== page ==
NYU Steinhardt and Indiana University Team Up to Explore “Lifewide Learning” Phenomenon of New York City Children

Children today are learning in-school and out-of-school, online and offline, 24 hours a day, and seven days a week. They are “lifewide” learners.  Indiana University (IU) and New York University’s Steinhardt School have announced a $350,000 grant from the Hive Digital Media Learning Fund in The New York Community Trust to study this socio-educational phenomenon.

Hive Research Lab: Investigating and Supporting Hive NYC as a Regional Learning Ecosystem” is a two-year research collaboration between the institutions that will serve as an applied research arm for a system of out-of-school learning providers called Mozilla Hive NYC Learning Network. The two universities will share innovative practices to help design extended experiences for youth.

“This project will work to create the first R&D facility for the Hive NYC,” said Christopher Hoadley, associate professor and program director of the educational technology graduate programs at NYU Steinhardt. “Unlike traditional evaluation, the lab will allow us to act as an internal research partner for this network that would not typically be able to do real-time research on its own.”

Mozilla Hive NYC Learning Network is a city-wide system of educators, designers, scientists, technologists and other youth development experts who develop innovative learning experiences and prepare students for success in the digital age. There are currently 56 member organizations throughout the five boroughs of New York City that include museums, libraries, colleges, and non-profit organizations. Altogether, the Hive NYC network has impacted nearly 10,000 middle school and high school-aged youth over the past three years.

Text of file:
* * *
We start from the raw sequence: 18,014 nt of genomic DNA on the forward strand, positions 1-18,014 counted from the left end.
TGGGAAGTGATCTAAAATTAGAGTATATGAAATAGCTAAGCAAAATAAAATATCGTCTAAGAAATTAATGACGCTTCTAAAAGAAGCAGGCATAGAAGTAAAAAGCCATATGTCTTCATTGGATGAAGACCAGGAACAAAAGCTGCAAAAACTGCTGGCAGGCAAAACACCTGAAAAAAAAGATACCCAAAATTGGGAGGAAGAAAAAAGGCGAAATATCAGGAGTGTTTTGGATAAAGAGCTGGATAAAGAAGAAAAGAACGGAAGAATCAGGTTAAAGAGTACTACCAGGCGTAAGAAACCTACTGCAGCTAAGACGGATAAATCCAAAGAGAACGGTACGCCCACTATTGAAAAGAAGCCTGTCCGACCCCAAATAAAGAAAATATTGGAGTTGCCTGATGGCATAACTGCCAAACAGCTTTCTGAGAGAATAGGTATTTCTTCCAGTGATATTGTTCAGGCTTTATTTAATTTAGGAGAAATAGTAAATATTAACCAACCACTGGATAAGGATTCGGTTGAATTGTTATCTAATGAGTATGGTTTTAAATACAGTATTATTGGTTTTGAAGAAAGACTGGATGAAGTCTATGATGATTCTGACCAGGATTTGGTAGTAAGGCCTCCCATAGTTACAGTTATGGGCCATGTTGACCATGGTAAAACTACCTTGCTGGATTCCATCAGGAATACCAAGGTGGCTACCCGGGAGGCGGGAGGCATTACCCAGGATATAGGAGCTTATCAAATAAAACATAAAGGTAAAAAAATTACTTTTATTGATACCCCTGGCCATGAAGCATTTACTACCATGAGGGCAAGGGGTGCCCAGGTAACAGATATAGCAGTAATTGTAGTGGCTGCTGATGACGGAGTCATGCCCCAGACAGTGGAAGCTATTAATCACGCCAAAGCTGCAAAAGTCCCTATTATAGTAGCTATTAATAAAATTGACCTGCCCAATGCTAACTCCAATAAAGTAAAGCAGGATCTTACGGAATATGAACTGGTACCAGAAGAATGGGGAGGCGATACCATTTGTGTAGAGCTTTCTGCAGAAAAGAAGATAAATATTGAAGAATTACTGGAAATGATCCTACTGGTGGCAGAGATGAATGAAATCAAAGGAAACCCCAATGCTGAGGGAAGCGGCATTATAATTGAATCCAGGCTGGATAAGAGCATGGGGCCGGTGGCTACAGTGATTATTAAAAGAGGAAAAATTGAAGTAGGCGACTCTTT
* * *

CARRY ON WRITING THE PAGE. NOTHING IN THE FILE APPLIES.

“We jumped at the opportunity to study and collaborate with such a dynamic network of organizations. We know that these new kinds of educational structures will be crucial to understand if we’re going to meet the learning needs of an always connected, hands-on generation of teens,” said Kylie Peppler, assistant professor of learning sciences at Indiana University. “Networks of out- of-school learning organizations have a great opportunity to create new kinds of opportunities for young people, and we’re hoping our work can support that process.”

In close collaboration with members of Hive NYC organizations, Hive Research Lab will gather empirical data and generate research insights that will support stronger outcomes for both the youth participants and the educational organizations associated with the network.

In the process, it intends to generate findings not only relevant to Hive NYC but also to other regional Hive learning networks in various cities, including Chicago, Pittsburgh, and Toronto, as well as those interested in educational issues that include mentoring, digital literacy, and interest-driven learning.

For more information about the Hive Research Lab (@hiveresearchlab), visit hiveresearchlab.org.